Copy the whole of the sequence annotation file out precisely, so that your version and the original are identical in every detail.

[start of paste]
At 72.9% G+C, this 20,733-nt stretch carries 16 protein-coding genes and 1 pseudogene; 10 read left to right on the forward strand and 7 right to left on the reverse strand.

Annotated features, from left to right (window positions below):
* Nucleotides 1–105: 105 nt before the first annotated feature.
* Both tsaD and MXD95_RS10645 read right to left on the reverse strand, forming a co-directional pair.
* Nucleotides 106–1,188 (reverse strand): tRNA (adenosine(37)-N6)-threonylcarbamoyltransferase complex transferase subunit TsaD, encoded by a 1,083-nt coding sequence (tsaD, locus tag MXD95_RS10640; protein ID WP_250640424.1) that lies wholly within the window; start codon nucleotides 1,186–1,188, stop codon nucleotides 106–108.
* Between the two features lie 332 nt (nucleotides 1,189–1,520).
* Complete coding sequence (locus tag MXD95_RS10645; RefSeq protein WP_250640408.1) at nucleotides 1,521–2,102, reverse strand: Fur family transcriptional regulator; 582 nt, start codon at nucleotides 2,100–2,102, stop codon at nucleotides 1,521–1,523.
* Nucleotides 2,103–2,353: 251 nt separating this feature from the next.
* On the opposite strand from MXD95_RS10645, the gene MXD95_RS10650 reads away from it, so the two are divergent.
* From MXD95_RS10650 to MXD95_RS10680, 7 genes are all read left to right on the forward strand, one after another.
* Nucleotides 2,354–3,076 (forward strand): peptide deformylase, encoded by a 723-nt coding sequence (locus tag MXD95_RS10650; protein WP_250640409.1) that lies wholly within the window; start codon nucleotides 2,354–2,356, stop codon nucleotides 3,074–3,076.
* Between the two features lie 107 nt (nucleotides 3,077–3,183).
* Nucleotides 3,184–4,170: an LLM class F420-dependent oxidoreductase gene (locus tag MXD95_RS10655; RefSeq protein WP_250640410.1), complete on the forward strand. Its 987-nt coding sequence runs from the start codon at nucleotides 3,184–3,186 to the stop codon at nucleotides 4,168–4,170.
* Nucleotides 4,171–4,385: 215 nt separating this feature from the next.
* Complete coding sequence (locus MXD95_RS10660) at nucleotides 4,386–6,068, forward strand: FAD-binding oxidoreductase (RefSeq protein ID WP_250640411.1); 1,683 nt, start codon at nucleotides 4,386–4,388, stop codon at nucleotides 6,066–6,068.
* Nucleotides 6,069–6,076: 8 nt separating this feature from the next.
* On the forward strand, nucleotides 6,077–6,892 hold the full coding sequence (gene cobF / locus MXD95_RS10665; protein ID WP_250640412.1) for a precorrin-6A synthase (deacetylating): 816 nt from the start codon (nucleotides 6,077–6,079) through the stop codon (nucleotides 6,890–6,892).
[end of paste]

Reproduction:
At 72.9% G+C, this 20,733-nt stretch carries 16 protein-coding genes and 1 pseudogene; 10 read left to right on the forward strand and 7 right to left on the reverse strand.

Annotated features, from left to right (window positions below):
* Nucleotides 1–105: 105 nt before the first annotated feature.
* Both tsaD and MXD95_RS10645 read right to left on the reverse strand, forming a co-directional pair.
* Nucleotides 106–1,188 (reverse strand): tRNA (adenosine(37)-N6)-threonylcarbamoyltransferase complex transferase subunit TsaD, encoded by a 1,083-nt coding sequence (tsaD, locus tag MXD95_RS10640; protein ID WP_250640424.1) that lies wholly within the window; start codon nucleotides 1,186–1,188, stop codon nucleotides 106–108.
* Between the two features lie 332 nt (nucleotides 1,189–1,520).
* Complete coding sequence (locus tag MXD95_RS10645; RefSeq protein WP_250640408.1) at nucleotides 1,521–2,102, reverse strand: Fur family transcriptional regulator; 582 nt, start codon at nucleotides 2,100–2,102, stop codon at nucleotides 1,521–1,523.
* Nucleotides 2,103–2,353: 251 nt separating this feature from the next.
* On the opposite strand from MXD95_RS10645, the gene MXD95_RS10650 reads away from it, so the two are divergent.
* From MXD95_RS10650 to MXD95_RS10680, 7 genes are all read left to right on the forward strand, one after another.
* Nucleotides 2,354–3,076 (forward strand): peptide deformylase, encoded by a 723-nt coding sequence (locus tag MXD95_RS10650; protein WP_250640409.1) that lies wholly within the window; start codon nucleotides 2,354–2,356, stop codon nucleotides 3,074–3,076.
* Between the two features lie 107 nt (nucleotides 3,077–3,183).
* Nucleotides 3,184–4,170: an LLM class F420-dependent oxidoreductase gene (locus tag MXD95_RS10655; RefSeq protein WP_250640410.1), complete on the forward strand. Its 987-nt coding sequence runs from the start codon at nucleotides 3,184–3,186 to the stop codon at nucleotides 4,168–4,170.
* Nucleotides 4,171–4,385: 215 nt separating this feature from the next.
* Complete coding sequence (locus MXD95_RS10660) at nucleotides 4,386–6,068, forward strand: FAD-binding oxidoreductase (RefSeq protein ID WP_250640411.1); 1,683 nt, start codon at nucleotides 4,386–4,388, stop codon at nucleotides 6,066–6,068.
* Nucleotides 6,069–6,076: 8 nt separating this feature from the next.
* On the forward strand, nucleotides 6,077–6,892 hold the full coding sequence (gene cobF / locus MXD95_RS10665; protein ID WP_250640412.1) for a precorrin-6A synthase (deacetylating): 816 nt from the start codon (nucleotides 6,077–6,079) through the stop codon (nucleotides 6,890–6,892).